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Adding Insult to Expulsion

By Dan Froomkin
Special to washingtonpost.com
Thursday, August 3, 2006; 1:02 PM

President Bush's cheeky, newsless visit to the White House briefing room yesterday was an appropriate sendoff for a press corps that has been unable to get much if any advantage from its physical proximity to Bush's inner sanctum.

Reporters, who for decades have occupied a decrepit warren of cubicles in the West Wing just beyond the briefing room, are being relocated to temporary quarters across the street to enable a badly needed renovation.

But the fact that the press corps dwelled just a few yards from the Oval Office was deceptive. Any reporter actually trying to take a step beyond the press secretary's office into the rest of the West Wing would have been wrestled to the ground by Secret Service agents.

And whether journalists are caged in a centrally-located pen -- or in one a little further away -- doesn't really matter so long as this White House continues to treat the establishment press with thinly-disguised contempt. The spin, the secrets, the non-answers and the unprecedented lack of access are an insult not only to journalists, but to the public that depends on us to fully inform them about what's really going on in the White House.

So there was something entirely appropriate about Bush stopping by the briefing room yesterday not to answer (or even be asked) a single substantive question -- but to insult pretty much everyone in spitting distance.

Here's the transcript ; here's the video .

Spotting Marlin Fitzwater among the visiting luminaries, the president razzed his father's notoriously homely press secretary: "Marlin, you're looking as pretty as ever."

Tweaking his own press secretary, Tony Snow, Bush said "I want to thank the former spin meisters for joining me up here. Tell my people how to do it, will you?"

When Cox Newspaper reporter Ken Herman responded with a quip to Bush's question about how long the renovation was expected to take -- "We're setting no timetables, Mr. President," Herman said -- Bush responded by calling him a "crackpot." All in good fun, of course.

"It looks a little crowded in here. And so you want to double the size?" Bush taunted the audience. "Forget it."

He needled the television personalities in the audience: "The last time I had a press conference in here, it felt like it was outside. As a matter of fact, some of your makeup was running."

Asked a sycophantic question about the press corps itself -- by chief briefing-room bootlicker Raghubir Goyal, who represents an Indian newspaper I'm not even sure really exists -- Bush responded sarcastically: "It's a beautiful bunch of people."

And when former ABC White House correspondent Sam Donaldson, famous for shouting out important questions to Ronald Reagan, asked Bush an idiotic one -- "Mr. President, should Mel Gibson be forgiven?" -- Bush responded: "Is that Sam Donaldson? Forget it. You're a has-been. We don't have to answer has-been's questions."

Even a press corps used to chuckling and guffawing at Bush's frat-boy towel-snapping responded with what the White House transcribers recorded as an "Ohhhhh!" over that one.

All in all, an appropriately ugly and useless sendoff to a room where both respect and self-respect have been in short supply.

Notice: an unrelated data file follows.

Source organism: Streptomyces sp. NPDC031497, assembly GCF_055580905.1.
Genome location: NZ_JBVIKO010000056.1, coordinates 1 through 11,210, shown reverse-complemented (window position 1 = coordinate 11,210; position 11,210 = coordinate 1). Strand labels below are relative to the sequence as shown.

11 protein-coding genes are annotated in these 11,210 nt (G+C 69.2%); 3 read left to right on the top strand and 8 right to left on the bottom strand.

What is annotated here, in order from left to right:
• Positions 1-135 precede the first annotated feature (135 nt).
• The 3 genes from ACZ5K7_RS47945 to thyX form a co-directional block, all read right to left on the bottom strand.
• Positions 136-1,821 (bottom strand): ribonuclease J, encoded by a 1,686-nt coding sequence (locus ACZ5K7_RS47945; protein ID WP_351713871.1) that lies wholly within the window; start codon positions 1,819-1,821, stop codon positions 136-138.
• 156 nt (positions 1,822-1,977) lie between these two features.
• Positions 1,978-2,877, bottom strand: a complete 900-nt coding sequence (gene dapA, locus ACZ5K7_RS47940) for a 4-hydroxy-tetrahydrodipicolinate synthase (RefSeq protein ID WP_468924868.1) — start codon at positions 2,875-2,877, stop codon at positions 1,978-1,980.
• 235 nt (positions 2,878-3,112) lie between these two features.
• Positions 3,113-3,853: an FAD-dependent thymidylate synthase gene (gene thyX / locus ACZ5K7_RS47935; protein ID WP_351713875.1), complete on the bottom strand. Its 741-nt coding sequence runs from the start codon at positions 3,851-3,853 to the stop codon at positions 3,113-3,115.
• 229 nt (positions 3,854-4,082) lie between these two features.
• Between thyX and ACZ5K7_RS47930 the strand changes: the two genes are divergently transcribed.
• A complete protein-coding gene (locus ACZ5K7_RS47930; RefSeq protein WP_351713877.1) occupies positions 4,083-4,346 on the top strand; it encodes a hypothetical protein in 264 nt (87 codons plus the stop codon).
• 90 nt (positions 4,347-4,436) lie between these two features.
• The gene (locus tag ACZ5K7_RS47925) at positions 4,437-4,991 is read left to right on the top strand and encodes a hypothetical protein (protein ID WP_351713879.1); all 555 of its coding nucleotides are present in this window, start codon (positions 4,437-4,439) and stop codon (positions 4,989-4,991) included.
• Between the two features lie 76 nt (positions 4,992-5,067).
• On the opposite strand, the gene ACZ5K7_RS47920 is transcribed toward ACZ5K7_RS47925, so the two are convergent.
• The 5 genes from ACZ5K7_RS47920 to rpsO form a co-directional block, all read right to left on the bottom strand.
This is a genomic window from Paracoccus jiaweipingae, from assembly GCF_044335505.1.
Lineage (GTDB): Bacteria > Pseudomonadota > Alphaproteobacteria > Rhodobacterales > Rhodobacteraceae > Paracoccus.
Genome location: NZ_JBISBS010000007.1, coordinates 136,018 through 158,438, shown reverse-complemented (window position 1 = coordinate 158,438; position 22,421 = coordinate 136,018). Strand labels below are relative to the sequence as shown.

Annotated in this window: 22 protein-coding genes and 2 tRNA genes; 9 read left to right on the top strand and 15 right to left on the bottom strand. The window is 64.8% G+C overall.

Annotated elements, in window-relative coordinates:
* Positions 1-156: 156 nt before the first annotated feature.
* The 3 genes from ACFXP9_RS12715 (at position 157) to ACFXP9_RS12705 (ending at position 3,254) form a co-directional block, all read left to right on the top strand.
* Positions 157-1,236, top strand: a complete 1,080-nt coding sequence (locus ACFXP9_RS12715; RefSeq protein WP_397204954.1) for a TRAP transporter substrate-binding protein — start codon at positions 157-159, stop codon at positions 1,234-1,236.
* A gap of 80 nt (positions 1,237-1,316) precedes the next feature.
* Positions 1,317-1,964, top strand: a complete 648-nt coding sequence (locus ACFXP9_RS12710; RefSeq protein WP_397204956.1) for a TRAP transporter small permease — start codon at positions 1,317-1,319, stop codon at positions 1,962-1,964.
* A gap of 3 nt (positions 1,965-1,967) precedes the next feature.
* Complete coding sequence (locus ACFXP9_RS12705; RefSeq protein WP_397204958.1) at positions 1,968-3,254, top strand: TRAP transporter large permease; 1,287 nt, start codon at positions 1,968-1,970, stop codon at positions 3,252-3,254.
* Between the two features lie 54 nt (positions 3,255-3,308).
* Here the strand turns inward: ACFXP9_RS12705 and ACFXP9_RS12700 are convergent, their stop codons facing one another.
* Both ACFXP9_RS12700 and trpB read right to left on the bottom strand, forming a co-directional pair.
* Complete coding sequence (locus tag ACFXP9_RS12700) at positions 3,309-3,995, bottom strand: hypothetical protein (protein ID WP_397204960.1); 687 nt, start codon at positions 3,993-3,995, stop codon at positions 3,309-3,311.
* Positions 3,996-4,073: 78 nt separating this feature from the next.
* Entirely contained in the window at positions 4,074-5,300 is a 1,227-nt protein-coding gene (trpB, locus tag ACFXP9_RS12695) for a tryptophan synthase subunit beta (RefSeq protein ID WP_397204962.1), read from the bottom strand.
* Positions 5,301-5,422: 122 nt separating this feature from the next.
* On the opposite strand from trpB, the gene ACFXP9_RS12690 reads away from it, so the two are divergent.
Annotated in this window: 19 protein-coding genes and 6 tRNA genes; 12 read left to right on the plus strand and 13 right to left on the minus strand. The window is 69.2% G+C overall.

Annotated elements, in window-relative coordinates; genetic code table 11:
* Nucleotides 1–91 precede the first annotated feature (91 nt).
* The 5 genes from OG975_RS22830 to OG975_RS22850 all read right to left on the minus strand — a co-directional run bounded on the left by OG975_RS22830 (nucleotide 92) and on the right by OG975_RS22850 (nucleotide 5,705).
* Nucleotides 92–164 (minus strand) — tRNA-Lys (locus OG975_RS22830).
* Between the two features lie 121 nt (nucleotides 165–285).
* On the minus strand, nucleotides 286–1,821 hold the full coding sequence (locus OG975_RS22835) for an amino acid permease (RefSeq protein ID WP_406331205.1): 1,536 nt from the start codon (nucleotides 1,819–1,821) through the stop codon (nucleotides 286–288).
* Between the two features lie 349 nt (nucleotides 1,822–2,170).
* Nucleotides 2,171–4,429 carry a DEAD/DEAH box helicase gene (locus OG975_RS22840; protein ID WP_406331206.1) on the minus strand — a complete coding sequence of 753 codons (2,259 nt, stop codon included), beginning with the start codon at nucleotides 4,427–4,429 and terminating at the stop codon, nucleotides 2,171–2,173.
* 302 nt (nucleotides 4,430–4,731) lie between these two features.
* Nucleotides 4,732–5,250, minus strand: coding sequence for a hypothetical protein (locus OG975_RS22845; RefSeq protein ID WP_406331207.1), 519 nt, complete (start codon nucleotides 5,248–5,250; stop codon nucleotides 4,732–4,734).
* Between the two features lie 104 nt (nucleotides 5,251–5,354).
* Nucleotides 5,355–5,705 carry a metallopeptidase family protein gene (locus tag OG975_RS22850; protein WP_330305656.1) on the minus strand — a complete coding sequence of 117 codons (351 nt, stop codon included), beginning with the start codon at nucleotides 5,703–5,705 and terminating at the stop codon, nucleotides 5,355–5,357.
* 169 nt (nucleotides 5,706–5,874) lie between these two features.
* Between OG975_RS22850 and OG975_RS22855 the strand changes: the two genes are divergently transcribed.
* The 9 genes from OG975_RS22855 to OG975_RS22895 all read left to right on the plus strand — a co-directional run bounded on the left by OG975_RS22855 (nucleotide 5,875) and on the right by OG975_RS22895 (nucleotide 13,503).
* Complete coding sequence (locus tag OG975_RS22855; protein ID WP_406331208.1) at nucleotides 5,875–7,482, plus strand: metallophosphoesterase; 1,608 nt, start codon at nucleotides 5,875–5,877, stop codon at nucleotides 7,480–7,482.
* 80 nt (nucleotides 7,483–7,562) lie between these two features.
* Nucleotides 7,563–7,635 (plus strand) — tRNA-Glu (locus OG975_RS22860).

The Coverage

Molly Hennessy-Fiske and Peter Wallsten write in the Los Angeles Times: "The White House on Wednesday bade farewell, at least temporarily, to a frequent thorn in the Bush administration's side: the presidential press corps, whose members are moving across the street to make way for a nine-month renovation of their currently cramped quarters."

Peter Baker writes in The Washington Post that Bush "seemed to be smiling a lot as he contemplated life without reporters underfoot.

"For now, the media will be moved to a government building next to Lafayette Square, where press secretary Tony Snow will conduct briefings. Except for a handful of pool reporters kept in a trailer and television correspondents doing stand-ups on the lawn, the White House will be free of the media for the duration. . . .

"Snow tried to dispel any fears of a secret plot to never let the press back in. 'There will, indeed, be a new press room,' he said. 'It will be right here in this very spot, and the carpets will be clean, the electric -- the connections will be up-to-date, and it will be a more congenial and helpful work environment for all.'"

Jessica Yellin reports for ABC News that some reporters are "spinning conspiracy theories -- that the White House won't let the press corps back in.

"'All they have to say is, "Oh, the fire officials deem the place a fire hazard and there's not enough room for all of you," ' one reporter said. 'Then they turn it into more White House offices.'"

But here's the most plausible-sounding assurance yet: "Snow added that he looked forward to getting the press back as soon as possible because he would have to make the daily walk to the new space, which could make for 'bad hair days.'"

After his remarks, Bush wandered over the front row of seats for a little glad-handing. Yochi J. Dreazen writes for the Wall Street Journal that "when he was told that it was the birthday (86th, for those who keep track of such things) of White House press corps doyenne Helen Thomas, an acerbic critic of his administration, Bush leaned in close to her and asked Thomas to give him a big kiss. She opted not to."

Brian Williams bid a wistful goodbye on NBC to his old stomping grounds; Jim Axelrod filed a light-hearted report for CBS. For more images, the White House Web site has a panorama of the briefing room, and a virtual tour led by former press secretary Scott McClellan.

Here are some pictures from yesterday, on FishbowlDC.

Conservative talk-show host Rush Limbaugh thought Bush was in excellent form. "This is the guy I know!" he exclaimed.

The White House's New Toys